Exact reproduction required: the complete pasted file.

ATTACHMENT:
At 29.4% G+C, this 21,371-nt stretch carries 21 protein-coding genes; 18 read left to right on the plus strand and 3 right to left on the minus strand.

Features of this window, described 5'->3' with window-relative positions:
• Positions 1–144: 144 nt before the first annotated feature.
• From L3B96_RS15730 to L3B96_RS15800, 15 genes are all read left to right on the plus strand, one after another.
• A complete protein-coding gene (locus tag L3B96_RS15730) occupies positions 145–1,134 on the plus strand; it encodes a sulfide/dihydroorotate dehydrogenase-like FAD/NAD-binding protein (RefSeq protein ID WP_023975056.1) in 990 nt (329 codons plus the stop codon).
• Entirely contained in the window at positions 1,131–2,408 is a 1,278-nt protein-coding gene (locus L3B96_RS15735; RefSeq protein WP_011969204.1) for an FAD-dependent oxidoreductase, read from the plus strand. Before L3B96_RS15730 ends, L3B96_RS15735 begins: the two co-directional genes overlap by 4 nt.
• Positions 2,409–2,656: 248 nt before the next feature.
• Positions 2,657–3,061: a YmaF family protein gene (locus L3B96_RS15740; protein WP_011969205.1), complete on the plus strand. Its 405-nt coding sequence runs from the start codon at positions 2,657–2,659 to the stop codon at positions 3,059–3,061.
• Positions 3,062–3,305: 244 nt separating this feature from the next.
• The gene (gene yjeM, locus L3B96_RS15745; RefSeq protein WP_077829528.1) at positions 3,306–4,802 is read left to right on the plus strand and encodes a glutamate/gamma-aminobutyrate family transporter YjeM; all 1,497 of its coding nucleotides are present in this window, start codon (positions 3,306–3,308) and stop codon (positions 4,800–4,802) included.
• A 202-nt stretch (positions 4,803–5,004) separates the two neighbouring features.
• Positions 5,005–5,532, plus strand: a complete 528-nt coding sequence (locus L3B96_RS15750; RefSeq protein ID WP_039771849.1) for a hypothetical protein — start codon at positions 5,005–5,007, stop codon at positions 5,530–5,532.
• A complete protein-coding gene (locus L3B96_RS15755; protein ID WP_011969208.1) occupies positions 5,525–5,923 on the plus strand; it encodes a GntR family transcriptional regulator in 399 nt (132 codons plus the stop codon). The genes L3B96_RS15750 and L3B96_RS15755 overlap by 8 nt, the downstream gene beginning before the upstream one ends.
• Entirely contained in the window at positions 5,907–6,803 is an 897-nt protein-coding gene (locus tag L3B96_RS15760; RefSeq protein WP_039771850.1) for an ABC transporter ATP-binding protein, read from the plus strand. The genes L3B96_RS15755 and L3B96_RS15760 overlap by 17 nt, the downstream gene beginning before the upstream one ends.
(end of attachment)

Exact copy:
At 29.4% G+C, this 21,371-nt stretch carries 21 protein-coding genes; 18 read left to right on the plus strand and 3 right to left on the minus strand.

Features of this window, described 5'->3' with window-relative positions:
• Positions 1–144: 144 nt before the first annotated feature.
• From L3B96_RS15730 to L3B96_RS15800, 15 genes are all read left to right on the plus strand, one after another.
• A complete protein-coding gene (locus tag L3B96_RS15730) occupies positions 145–1,134 on the plus strand; it encodes a sulfide/dihydroorotate dehydrogenase-like FAD/NAD-binding protein (RefSeq protein ID WP_023975056.1) in 990 nt (329 codons plus the stop codon).
• Entirely contained in the window at positions 1,131–2,408 is a 1,278-nt protein-coding gene (locus L3B96_RS15735; RefSeq protein WP_011969204.1) for an FAD-dependent oxidoreductase, read from the plus strand. Before L3B96_RS15730 ends, L3B96_RS15735 begins: the two co-directional genes overlap by 4 nt.
• Positions 2,409–2,656: 248 nt before the next feature.
• Positions 2,657–3,061: a YmaF family protein gene (locus L3B96_RS15740; protein WP_011969205.1), complete on the plus strand. Its 405-nt coding sequence runs from the start codon at positions 2,657–2,659 to the stop codon at positions 3,059–3,061.
• Positions 3,062–3,305: 244 nt separating this feature from the next.
• The gene (gene yjeM, locus L3B96_RS15745; RefSeq protein WP_077829528.1) at positions 3,306–4,802 is read left to right on the plus strand and encodes a glutamate/gamma-aminobutyrate family transporter YjeM; all 1,497 of its coding nucleotides are present in this window, start codon (positions 3,306–3,308) and stop codon (positions 4,800–4,802) included.
• A 202-nt stretch (positions 4,803–5,004) separates the two neighbouring features.
• Positions 5,005–5,532, plus strand: a complete 528-nt coding sequence (locus L3B96_RS15750; RefSeq protein ID WP_039771849.1) for a hypothetical protein — start codon at positions 5,005–5,007, stop codon at positions 5,530–5,532.
• A complete protein-coding gene (locus L3B96_RS15755; protein ID WP_011969208.1) occupies positions 5,525–5,923 on the plus strand; it encodes a GntR family transcriptional regulator in 399 nt (132 codons plus the stop codon). The genes L3B96_RS15750 and L3B96_RS15755 overlap by 8 nt, the downstream gene beginning before the upstream one ends.
• Entirely contained in the window at positions 5,907–6,803 is an 897-nt protein-coding gene (locus tag L3B96_RS15760; RefSeq protein WP_039771850.1) for an ABC transporter ATP-binding protein, read from the plus strand. The genes L3B96_RS15755 and L3B96_RS15760 overlap by 17 nt, the downstream gene beginning before the upstream one ends.